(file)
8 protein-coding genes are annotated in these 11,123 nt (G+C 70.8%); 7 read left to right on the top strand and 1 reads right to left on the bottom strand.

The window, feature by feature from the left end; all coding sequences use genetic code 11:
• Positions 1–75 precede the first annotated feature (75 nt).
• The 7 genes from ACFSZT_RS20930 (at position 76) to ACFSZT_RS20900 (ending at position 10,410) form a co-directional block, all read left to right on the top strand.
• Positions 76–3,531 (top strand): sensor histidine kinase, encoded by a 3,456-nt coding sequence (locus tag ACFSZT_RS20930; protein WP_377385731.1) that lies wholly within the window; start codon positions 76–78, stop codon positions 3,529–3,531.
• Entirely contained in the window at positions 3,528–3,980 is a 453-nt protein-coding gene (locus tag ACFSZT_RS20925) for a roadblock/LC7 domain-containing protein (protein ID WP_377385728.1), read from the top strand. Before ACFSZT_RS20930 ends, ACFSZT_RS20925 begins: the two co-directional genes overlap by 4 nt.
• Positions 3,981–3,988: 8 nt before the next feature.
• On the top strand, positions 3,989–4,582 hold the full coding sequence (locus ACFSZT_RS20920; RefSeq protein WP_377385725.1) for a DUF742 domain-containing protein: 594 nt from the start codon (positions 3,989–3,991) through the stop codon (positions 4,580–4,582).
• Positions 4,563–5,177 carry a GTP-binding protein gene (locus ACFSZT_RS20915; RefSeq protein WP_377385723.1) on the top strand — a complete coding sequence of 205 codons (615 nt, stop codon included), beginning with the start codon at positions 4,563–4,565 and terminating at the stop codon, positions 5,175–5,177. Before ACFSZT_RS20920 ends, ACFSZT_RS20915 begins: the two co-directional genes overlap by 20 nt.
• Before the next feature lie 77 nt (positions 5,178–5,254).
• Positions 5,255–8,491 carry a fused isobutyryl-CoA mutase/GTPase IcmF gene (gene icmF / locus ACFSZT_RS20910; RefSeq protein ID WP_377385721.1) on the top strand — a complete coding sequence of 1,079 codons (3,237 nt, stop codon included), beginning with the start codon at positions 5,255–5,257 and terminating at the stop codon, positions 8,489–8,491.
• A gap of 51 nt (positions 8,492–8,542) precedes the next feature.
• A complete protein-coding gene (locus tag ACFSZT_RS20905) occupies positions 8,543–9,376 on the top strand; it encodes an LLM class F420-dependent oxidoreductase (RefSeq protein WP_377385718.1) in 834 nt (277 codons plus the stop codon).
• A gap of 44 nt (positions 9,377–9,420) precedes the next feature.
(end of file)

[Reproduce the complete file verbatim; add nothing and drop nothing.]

8 protein-coding genes are annotated in these 11,123 nt (G+C 70.8%); 7 read left to right on the top strand and 1 reads right to left on the bottom strand.

The window, feature by feature from the left end; all coding sequences use genetic code 11:
• Positions 1–75 precede the first annotated feature (75 nt).
• The 7 genes from ACFSZT_RS20930 (at position 76) to ACFSZT_RS20900 (ending at position 10,410) form a co-directional block, all read left to right on the top strand.
• Positions 76–3,531 (top strand): sensor histidine kinase, encoded by a 3,456-nt coding sequence (locus tag ACFSZT_RS20930; protein WP_377385731.1) that lies wholly within the window; start codon positions 76–78, stop codon positions 3,529–3,531.
• Entirely contained in the window at positions 3,528–3,980 is a 453-nt protein-coding gene (locus tag ACFSZT_RS20925) for a roadblock/LC7 domain-containing protein (protein ID WP_377385728.1), read from the top strand. Before ACFSZT_RS20930 ends, ACFSZT_RS20925 begins: the two co-directional genes overlap by 4 nt.
• Positions 3,981–3,988: 8 nt before the next feature.
• On the top strand, positions 3,989–4,582 hold the full coding sequence (locus ACFSZT_RS20920; RefSeq protein WP_377385725.1) for a DUF742 domain-containing protein: 594 nt from the start codon (positions 3,989–3,991) through the stop codon (positions 4,580–4,582).
• Positions 4,563–5,177 carry a GTP-binding protein gene (locus ACFSZT_RS20915; RefSeq protein WP_377385723.1) on the top strand — a complete coding sequence of 205 codons (615 nt, stop codon included), beginning with the start codon at positions 4,563–4,565 and terminating at the stop codon, positions 5,175–5,177. Before ACFSZT_RS20920 ends, ACFSZT_RS20915 begins: the two co-directional genes overlap by 20 nt.
• Before the next feature lie 77 nt (positions 5,178–5,254).
• Positions 5,255–8,491 carry a fused isobutyryl-CoA mutase/GTPase IcmF gene (gene icmF / locus ACFSZT_RS20910; RefSeq protein ID WP_377385721.1) on the top strand — a complete coding sequence of 1,079 codons (3,237 nt, stop codon included), beginning with the start codon at positions 5,255–5,257 and terminating at the stop codon, positions 8,489–8,491.
• A gap of 51 nt (positions 8,492–8,542) precedes the next feature.
• A complete protein-coding gene (locus tag ACFSZT_RS20905) occupies positions 8,543–9,376 on the top strand; it encodes an LLM class F420-dependent oxidoreductase (RefSeq protein WP_377385718.1) in 834 nt (277 codons plus the stop codon).
• A gap of 44 nt (positions 9,377–9,420) precedes the next feature.